Repositories & Projects Organization

Ok, I’ve been figuring out how to organize our codebase and looking at how other developers do this. Here is a bunch of thoughts I had.


  • frontity (monorepo)
    In this repository, we should add all the officially maintained projects, except for wp plugins (only JavaScript projects). The repo will include:

    • core
    • sources (wp-org & wp-com)
    • routers (1d-router, 3d-router, etc.)
    • settings (file-settings, etc.)
  • wp-org plugins
    These plugins will be some utilities for the REST API. It could be a monorepo as well but I don’t know if it is better in this case. I prefer to start developing each plugin in its own repository.

  • wp-org themes
    The same as before but with WordPress themes.

  • examples & tutorials
    These examples are intended to show how to use frontity in a project, so it makes sense to maintain a different repository for each example, right?

  • webpage
    The repository for the organization’s webpage.

Why to use a monorepo?

Extracted from Babel docs


  • Single lint, build, test and release process.
  • Single place to report issues.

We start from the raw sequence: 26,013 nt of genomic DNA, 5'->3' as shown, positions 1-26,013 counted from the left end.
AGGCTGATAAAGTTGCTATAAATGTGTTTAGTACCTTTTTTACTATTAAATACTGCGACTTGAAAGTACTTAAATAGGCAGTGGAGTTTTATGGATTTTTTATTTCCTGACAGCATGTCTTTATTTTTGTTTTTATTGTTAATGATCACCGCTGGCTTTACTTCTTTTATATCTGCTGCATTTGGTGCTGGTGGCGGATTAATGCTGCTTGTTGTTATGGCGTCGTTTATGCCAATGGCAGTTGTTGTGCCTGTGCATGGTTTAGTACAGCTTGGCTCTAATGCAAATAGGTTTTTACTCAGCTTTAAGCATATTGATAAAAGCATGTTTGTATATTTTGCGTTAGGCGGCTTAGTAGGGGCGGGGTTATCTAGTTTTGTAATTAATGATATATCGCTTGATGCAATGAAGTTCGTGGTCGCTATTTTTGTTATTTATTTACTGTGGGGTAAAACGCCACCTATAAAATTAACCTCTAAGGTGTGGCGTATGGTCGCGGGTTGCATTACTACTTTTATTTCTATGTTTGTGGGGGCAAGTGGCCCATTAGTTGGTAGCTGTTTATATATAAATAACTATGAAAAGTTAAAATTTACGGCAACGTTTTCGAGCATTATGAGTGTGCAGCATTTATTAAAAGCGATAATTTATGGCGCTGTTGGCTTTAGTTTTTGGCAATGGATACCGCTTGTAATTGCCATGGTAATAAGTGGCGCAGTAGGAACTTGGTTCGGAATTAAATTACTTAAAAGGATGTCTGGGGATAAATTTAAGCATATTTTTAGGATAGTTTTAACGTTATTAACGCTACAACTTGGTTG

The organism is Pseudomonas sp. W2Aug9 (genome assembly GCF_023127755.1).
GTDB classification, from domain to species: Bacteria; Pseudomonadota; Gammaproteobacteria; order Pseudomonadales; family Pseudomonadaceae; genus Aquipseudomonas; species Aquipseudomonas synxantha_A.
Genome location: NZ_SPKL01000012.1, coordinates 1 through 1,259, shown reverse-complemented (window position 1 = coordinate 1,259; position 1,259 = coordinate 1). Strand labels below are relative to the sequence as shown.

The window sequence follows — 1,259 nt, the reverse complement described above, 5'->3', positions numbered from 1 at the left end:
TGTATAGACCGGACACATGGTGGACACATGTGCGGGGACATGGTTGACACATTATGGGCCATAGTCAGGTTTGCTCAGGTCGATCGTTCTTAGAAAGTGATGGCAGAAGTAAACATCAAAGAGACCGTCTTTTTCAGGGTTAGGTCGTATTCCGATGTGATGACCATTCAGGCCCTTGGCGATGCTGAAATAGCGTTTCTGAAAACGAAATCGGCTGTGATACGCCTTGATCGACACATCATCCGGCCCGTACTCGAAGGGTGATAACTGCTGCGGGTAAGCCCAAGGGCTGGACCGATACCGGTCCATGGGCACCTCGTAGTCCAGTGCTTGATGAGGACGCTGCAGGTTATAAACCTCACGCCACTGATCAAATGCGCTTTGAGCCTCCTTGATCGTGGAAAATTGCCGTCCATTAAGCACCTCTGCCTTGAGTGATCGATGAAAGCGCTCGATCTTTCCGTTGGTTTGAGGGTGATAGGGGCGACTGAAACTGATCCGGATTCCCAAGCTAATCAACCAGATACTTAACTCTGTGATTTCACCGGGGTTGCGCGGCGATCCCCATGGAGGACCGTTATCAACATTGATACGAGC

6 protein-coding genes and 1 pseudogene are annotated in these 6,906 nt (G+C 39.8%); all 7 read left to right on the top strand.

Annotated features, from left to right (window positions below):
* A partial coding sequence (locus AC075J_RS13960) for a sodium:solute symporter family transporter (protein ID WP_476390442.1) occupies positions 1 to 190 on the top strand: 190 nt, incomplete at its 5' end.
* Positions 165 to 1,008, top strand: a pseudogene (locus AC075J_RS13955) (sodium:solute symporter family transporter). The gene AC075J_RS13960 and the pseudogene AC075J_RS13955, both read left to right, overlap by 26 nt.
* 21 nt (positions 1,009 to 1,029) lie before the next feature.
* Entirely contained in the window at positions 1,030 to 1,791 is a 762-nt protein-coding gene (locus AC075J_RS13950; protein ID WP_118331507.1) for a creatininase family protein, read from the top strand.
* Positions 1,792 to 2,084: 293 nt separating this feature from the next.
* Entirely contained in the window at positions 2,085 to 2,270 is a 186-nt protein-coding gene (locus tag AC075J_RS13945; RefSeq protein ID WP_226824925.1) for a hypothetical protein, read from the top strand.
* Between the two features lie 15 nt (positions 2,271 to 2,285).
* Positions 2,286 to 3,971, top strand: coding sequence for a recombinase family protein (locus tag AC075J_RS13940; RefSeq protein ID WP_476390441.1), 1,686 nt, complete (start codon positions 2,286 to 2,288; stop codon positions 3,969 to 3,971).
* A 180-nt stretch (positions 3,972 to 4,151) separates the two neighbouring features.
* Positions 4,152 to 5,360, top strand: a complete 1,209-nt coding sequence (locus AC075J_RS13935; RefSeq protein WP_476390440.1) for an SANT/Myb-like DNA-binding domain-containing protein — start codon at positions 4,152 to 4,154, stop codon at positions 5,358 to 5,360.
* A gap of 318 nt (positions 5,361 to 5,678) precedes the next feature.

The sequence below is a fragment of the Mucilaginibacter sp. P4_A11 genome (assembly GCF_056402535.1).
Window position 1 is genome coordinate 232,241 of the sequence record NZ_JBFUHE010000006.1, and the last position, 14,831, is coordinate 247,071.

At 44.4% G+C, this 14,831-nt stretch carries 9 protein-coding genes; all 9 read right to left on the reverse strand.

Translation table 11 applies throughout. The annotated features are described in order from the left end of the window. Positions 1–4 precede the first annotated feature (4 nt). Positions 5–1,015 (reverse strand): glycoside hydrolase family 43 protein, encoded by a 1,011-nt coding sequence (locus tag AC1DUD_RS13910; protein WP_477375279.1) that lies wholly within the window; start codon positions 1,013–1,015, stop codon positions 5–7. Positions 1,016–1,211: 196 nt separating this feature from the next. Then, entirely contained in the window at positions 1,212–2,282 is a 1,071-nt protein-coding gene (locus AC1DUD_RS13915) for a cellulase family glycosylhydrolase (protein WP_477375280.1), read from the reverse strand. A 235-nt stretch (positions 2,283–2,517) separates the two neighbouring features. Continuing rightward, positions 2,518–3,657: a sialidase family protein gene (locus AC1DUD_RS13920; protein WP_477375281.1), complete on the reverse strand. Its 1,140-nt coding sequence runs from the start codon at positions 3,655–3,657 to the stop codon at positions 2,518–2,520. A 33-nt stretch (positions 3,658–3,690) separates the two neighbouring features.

• Easier to setup a development environment.
  • Easy to coordinate changes across modules.
  • Tests across modules are run together which finds bugs that touch multiple modules easier.


How can we do it?

Currently, we can implement a monorepo in two different ways:

  • Using Lerna -
    This is the tool most people are using. It seems that Lerna can be used with semantic-release and conventional-changelog and that would be awesome! Here is a tutorial on how to do that.

  • Using yarn workspaces and multi-semantic-release
    We could adopt this implementation and wait for semantic-release to add support to monorepos in the meantime. Here is an issue to follow their progress on that.

People using a monorepo

Without Lerna:

With Lerna:

People not using a monorepo

1 Like

Great job! :muscle: :frontity:

I have a couple of notes/questions.

Maybe in this case is also useful to have a monorepo. I think that in the case we have a Frontity plugin that includes other minor plugins, it could be useful to have them all together? However, I don’t know how managing a monorepo of PHP modules might differ from managing one of JS modules.